Kristine Bonnevies hus (map)
UiO, Campus Blindern Blindernveien 31 Entr. Moltke Moes vei
Late Lunch Talk by Joost Raeymaekers, Centre for Biodiversity Dynamics, NTNU
Doctoral candidate MSc Monica Hongrø Solbakken at Department of Biosciences will give a trial lecture on the given topic: Compare and contrast the mechanisms bony fish, cartilaginous fish and jawless fish use to recognize and defend themselves against pathogens
In many harvested ecosystems, laws and regulations protect animals below a certain size from being killed. However, in species such as fish, it is often the large, old animals that represent the reproductive capital of a population, and that might need protection even more.
Late Lunch Talk by Malin Pinsky, Rutgers University, USA
This Friday the journal club will discuss a paper by Gene Hunt and Graham Slater (2016): "Integrating Paleontological and Phylogenetic Approaches to Macroevolution" .
Late Lunch Talk by Meike Wortel, CEES
Minisymposium open for all! Talks by Grace Wyngaard, Kristian Alfsnes, Martin Malmstrøm and William Brynildsen Reinar. Start at 13.00.
The study of ancient DNA sequences from Yersinia pestis has yielded important insights into the ecology and evolution of this important human pathogen. However, the analysis and interpretation of ancient DNA data remains challenging compared with modern data. Here, we will discuss two recent papers with new or improved genomes from First and Second Pandemic victims.
Friday seminar by Marcin Piwczyński from Nicolaus Copernicus University in Toruń, Poland
This Friday the journal club will discuss a paper by Pennell et al. (2015): "Model Adequacy and the Macroevolution of Angiosperm Functional Traits" .
Late Lunch Talk by Ben Schaffer, Princeton University
This Firday the journal club will discuss a paper by Maddison & FitzJohn (2014): "The Unsolved Challenge to Phylogenetic Correlation Tests for Categorical Characters". Join us!
Traditionally, population models are often built using only the female half of a population and males are considered nothing but "ecological noise". However, males do matter, and particularly so when there is sex-selective harvest going on.
This thursday, at the Speciation Journal Club, we will discuss a paper entitled
"Rapid evolutionary response to a transmissible cancer in Tasmanian devils" by Epstein et al. 2016 (Nature Communications).
Late Lunch Talk by Mario Cunha, Center for Biodiversity and Genetic Resources, University of Porto
No reading required! We will be watching a video lecture by Bruce M.S. Campbell, author of "The Great Transition: Climate, Disease, and Society in the Late-Medieval World," where he discusses how changes in climate, the economy, and warfare contributed to the onset and severity of plague epidemics in Medieval Europe.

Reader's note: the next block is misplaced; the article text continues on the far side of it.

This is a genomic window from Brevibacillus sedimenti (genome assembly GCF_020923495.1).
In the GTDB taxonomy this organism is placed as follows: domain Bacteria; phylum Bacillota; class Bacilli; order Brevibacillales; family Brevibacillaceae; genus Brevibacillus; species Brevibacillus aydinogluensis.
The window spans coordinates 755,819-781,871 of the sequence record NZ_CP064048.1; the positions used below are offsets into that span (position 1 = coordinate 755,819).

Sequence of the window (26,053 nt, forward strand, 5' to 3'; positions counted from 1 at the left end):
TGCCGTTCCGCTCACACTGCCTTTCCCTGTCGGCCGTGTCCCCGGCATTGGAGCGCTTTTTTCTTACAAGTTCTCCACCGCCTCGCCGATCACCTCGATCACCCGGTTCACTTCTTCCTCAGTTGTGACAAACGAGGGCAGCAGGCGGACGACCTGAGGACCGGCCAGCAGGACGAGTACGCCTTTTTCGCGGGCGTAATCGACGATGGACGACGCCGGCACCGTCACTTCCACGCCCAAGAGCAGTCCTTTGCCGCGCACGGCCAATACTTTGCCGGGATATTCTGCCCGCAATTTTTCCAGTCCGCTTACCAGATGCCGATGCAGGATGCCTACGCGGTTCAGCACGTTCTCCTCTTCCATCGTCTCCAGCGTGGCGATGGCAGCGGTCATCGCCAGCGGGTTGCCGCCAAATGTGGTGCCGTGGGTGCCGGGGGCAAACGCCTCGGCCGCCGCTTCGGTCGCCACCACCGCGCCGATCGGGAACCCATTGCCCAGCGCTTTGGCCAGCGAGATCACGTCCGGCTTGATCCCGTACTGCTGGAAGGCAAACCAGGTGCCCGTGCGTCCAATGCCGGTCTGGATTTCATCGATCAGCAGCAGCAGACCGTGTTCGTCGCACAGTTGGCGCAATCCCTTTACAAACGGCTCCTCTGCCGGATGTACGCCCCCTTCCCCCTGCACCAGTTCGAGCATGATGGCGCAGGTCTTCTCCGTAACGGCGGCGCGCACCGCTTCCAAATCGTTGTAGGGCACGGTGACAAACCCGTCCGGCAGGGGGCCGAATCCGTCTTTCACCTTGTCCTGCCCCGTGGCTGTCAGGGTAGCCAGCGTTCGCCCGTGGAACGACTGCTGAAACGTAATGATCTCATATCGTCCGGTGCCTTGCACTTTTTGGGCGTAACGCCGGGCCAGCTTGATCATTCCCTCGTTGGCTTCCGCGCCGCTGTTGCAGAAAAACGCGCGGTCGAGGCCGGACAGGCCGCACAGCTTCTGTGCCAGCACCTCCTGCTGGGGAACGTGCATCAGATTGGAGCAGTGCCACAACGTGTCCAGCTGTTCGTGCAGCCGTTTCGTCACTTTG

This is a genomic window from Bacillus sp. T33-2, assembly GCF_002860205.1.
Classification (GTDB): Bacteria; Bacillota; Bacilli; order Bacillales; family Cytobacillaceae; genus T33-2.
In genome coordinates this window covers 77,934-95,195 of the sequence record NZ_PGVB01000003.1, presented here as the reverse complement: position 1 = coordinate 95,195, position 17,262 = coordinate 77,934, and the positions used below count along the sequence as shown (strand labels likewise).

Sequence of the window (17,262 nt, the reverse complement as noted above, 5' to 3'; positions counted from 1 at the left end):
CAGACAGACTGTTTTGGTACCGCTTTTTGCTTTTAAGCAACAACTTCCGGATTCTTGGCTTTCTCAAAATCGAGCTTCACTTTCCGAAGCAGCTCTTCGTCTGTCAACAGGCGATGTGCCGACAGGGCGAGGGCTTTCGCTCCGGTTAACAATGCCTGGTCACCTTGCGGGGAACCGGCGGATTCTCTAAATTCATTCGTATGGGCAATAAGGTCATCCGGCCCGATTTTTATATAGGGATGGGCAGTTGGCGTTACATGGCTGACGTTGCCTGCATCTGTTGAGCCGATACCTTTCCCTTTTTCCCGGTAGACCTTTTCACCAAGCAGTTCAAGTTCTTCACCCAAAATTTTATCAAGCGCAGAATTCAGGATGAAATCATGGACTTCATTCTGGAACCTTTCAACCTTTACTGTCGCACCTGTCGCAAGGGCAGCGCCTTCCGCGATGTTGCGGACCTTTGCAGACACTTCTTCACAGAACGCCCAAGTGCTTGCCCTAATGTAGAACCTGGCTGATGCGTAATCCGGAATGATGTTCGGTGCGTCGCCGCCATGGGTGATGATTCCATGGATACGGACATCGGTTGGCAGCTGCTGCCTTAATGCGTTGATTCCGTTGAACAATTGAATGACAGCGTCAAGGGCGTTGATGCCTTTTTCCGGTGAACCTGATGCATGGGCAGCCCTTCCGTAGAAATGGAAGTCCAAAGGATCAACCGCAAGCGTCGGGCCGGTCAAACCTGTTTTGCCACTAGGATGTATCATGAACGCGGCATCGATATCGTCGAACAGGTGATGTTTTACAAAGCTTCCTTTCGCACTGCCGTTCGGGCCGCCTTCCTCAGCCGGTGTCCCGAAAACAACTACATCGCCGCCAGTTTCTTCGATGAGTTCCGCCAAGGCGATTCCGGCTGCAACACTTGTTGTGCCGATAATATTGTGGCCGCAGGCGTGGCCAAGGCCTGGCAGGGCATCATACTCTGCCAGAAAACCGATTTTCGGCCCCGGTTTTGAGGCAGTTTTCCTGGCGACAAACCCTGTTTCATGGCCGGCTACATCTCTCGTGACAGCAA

By Jukka Corander
This Firday at the journal club we will discuss a paper by Arnold & Houck (2016): "Can the Fisher‐Lande process account for birds of paradise and other sexual radiations?".
By Robert M. Pringle from Princeton University
Population matrix models have come a long way and perturbation analyses developed for them are among the most powerful tools of population ecologists. Most population projections are unthinkable without sensitivity analyses and LTREs (Life Table Response Experiments). Population projections are also most needed when climates are changing and habitats are altered, and that is when classic perturbation analyses for equilibrium systems fail.
In a recent paper, Koons et al. explore how to do LTREs in a transient world:
Gunnar Dick, Coordinator at the Centre for Digital Life Norway, will give an update on research and innovation opportunities within life sciences and biotechnology. Open for all: Postdocs/researchers are especially encouraged to participate.
This journal club we will be discussing conflicting studies on two virulence factors that are important for the Yersinia genus, invasin and YadA.
The journal club is back from summer vacations and we`ll dive into species diversification with the latest paper from Lewitus & Morlon (2016): "Natural constraints to species diversification". Join us!
The recent emergence of plague, Yersinia pestis, as a flea-borne pathogen in the last 3,000-6,000 years provides a compelling example of how evolutionary changes can lead to a new bacterial pathogen. We will discuss the recent review, "Ecological opportunity, Evolution, and the Emergence of Flea-borne Plague," by Hinnebusch et. al., about Y. pestis and the closely related enteric pathogen, Y. psuedotuberculosis.
Historical records can provide useful insights into the epidemiology and transmission dynamics of infectious diseases of the past. We will discuss the recently published paper, "Epidemiological analysis of the Eyam plague outbreak of 1665-1666," by L.K. Whittles and X. Didelot, where they used parish records to study the transmission mode and seasonality of plague during a well-known epidemic.